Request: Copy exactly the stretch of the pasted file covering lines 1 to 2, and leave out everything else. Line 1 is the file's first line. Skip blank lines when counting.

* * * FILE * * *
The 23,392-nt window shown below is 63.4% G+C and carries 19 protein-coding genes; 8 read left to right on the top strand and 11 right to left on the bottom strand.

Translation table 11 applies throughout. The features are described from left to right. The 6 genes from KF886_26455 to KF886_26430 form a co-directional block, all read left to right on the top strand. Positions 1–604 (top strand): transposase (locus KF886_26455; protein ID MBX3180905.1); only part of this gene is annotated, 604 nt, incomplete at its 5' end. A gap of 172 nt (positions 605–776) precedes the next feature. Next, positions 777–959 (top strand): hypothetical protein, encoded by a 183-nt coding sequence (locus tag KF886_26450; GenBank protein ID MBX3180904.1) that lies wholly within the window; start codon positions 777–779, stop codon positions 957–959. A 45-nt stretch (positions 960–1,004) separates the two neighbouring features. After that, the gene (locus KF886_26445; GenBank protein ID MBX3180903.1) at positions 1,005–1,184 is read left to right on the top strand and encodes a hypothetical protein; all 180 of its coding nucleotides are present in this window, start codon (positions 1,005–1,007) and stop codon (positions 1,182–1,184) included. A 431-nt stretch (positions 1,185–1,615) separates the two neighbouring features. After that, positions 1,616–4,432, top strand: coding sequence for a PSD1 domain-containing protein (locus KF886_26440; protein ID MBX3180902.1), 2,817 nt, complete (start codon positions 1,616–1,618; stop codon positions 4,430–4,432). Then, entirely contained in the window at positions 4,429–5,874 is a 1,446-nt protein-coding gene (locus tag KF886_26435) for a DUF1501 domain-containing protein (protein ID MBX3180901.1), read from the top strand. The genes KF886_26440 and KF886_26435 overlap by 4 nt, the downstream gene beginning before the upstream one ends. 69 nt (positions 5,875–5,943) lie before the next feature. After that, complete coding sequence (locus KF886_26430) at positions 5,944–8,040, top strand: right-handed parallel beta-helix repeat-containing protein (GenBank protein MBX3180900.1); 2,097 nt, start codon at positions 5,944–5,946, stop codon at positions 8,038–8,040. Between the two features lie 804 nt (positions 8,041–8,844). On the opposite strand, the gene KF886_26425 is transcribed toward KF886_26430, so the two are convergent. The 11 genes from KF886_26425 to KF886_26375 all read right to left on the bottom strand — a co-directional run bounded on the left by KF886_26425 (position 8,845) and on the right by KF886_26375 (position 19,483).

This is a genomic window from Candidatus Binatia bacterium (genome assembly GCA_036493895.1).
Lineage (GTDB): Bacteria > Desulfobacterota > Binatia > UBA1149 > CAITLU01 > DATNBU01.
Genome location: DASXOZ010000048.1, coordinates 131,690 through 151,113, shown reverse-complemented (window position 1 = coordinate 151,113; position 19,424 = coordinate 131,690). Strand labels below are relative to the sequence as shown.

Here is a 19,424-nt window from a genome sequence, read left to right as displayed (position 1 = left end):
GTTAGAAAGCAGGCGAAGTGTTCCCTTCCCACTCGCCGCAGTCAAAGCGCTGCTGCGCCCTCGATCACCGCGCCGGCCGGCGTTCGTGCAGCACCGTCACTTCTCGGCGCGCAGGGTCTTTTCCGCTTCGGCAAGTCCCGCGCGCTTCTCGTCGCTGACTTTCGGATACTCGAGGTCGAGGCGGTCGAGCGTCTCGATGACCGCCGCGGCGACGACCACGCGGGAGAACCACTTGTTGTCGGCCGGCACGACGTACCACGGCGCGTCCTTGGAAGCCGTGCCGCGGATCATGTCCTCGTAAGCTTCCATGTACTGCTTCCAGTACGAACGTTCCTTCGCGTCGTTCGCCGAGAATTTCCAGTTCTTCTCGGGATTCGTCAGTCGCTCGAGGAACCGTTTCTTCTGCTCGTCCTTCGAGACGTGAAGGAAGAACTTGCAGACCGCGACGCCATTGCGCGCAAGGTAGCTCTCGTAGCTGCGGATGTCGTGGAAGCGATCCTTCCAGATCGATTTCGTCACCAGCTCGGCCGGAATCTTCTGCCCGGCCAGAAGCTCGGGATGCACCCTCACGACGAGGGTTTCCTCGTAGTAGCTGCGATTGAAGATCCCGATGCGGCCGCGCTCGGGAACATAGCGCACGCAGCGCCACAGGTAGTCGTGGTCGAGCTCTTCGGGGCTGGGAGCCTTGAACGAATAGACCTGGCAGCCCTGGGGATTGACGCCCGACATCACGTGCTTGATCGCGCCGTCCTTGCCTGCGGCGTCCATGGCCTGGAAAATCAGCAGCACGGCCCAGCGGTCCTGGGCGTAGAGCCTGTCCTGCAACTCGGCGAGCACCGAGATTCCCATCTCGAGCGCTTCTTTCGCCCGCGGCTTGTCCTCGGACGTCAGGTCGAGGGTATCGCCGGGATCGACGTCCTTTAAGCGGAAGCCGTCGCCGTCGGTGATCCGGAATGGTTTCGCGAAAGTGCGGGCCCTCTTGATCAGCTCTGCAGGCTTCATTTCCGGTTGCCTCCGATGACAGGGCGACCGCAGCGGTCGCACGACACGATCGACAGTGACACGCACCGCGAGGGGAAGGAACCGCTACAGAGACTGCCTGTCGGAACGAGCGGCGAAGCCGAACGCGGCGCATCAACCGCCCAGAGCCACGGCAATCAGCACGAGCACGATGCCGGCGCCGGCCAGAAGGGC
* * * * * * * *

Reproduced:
The 23,392-nt window shown below is 63.4% G+C and carries 19 protein-coding genes; 8 read left to right on the top strand and 11 right to left on the bottom strand.

Translation table 11 applies throughout. The features are described from left to right. The 6 genes from KF886_26455 to KF886_26430 form a co-directional block, all read left to right on the top strand. Positions 1–604 (top strand): transposase (locus KF886_26455; protein ID MBX3180905.1); only part of this gene is annotated, 604 nt, incomplete at its 5' end. A gap of 172 nt (positions 605–776) precedes the next feature. Next, positions 777–959 (top strand): hypothetical protein, encoded by a 183-nt coding sequence (locus tag KF886_26450; GenBank protein ID MBX3180904.1) that lies wholly within the window; start codon positions 777–779, stop codon positions 957–959. A 45-nt stretch (positions 960–1,004) separates the two neighbouring features. After that, the gene (locus KF886_26445; GenBank protein ID MBX3180903.1) at positions 1,005–1,184 is read left to right on the top strand and encodes a hypothetical protein; all 180 of its coding nucleotides are present in this window, start codon (positions 1,005–1,007) and stop codon (positions 1,182–1,184) included. A 431-nt stretch (positions 1,185–1,615) separates the two neighbouring features. After that, positions 1,616–4,432, top strand: coding sequence for a PSD1 domain-containing protein (locus KF886_26440; protein ID MBX3180902.1), 2,817 nt, complete (start codon positions 1,616–1,618; stop codon positions 4,430–4,432). Then, entirely contained in the window at positions 4,429–5,874 is a 1,446-nt protein-coding gene (locus tag KF886_26435) for a DUF1501 domain-containing protein (protein ID MBX3180901.1), read from the top strand. The genes KF886_26440 and KF886_26435 overlap by 4 nt, the downstream gene beginning before the upstream one ends. 69 nt (positions 5,875–5,943) lie before the next feature. After that, complete coding sequence (locus KF886_26430) at positions 5,944–8,040, top strand: right-handed parallel beta-helix repeat-containing protein (GenBank protein MBX3180900.1); 2,097 nt, start codon at positions 5,944–5,946, stop codon at positions 8,038–8,040. Between the two features lie 804 nt (positions 8,041–8,844). On the opposite strand, the gene KF886_26425 is transcribed toward KF886_26430, so the two are convergent. The 11 genes from KF886_26425 to KF886_26375 all read right to left on the bottom strand — a co-directional run bounded on the left by KF886_26425 (position 8,845) and on the right by KF886_26375 (position 19,483).